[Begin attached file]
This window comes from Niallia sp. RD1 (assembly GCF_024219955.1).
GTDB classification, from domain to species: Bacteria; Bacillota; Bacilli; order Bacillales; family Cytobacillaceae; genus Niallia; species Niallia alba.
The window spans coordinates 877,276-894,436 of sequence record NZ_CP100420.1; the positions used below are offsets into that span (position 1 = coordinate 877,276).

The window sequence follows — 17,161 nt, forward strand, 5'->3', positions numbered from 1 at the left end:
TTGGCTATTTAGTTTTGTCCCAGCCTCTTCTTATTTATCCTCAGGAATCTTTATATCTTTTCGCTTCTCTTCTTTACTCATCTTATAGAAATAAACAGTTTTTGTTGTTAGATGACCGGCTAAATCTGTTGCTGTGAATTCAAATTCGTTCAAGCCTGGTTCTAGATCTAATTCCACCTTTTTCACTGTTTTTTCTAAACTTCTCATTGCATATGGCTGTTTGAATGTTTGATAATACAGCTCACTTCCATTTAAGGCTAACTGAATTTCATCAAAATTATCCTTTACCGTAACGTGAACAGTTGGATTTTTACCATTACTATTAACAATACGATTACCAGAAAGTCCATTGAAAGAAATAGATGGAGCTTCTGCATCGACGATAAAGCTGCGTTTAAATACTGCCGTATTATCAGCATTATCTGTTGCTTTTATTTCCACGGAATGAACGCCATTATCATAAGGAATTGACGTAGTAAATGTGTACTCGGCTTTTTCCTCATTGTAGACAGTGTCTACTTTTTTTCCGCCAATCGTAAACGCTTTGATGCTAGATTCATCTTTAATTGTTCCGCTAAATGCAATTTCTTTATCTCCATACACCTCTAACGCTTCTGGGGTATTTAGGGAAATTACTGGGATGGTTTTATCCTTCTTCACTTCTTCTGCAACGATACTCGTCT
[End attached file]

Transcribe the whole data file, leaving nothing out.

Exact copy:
This window comes from Niallia sp. RD1 (assembly GCF_024219955.1).
GTDB classification, from domain to species: Bacteria; Bacillota; Bacilli; order Bacillales; family Cytobacillaceae; genus Niallia; species Niallia alba.
The window spans coordinates 877,276-894,436 of sequence record NZ_CP100420.1; the positions used below are offsets into that span (position 1 = coordinate 877,276).

The window sequence follows — 17,161 nt, forward strand, 5'->3', positions numbered from 1 at the left end:
TTGGCTATTTAGTTTTGTCCCAGCCTCTTCTTATTTATCCTCAGGAATCTTTATATCTTTTCGCTTCTCTTCTTTACTCATCTTATAGAAATAAACAGTTTTTGTTGTTAGATGACCGGCTAAATCTGTTGCTGTGAATTCAAATTCGTTCAAGCCTGGTTCTAGATCTAATTCCACCTTTTTCACTGTTTTTTCTAAACTTCTCATTGCATATGGCTGTTTGAATGTTTGATAATACAGCTCACTTCCATTTAAGGCTAACTGAATTTCATCAAAATTATCCTTTACCGTAACGTGAACAGTTGGATTTTTACCATTACTATTAACAATACGATTACCAGAAAGTCCATTGAAAGAAATAGATGGAGCTTCTGCATCGACGATAAAGCTGCGTTTAAATACTGCCGTATTATCAGCATTATCTGTTGCTTTTATTTCCACGGAATGAACGCCATTATCATAAGGAATTGACGTAGTAAATGTGTACTCGGCTTTTTCCTCATTGTAGACAGTGTCTACTTTTTTTCCGCCAATCGTAAACGCTTTGATGCTAGATTCATCTTTAATTGTTCCGCTAAATGCAATTTCTTTATCTCCATACACCTCTAACGCTTCTGGGGTATTTAGGGAAATTACTGGGATGGTTTTATCCTTCTTCACTTCTTCTGCAACGATACTCGTCT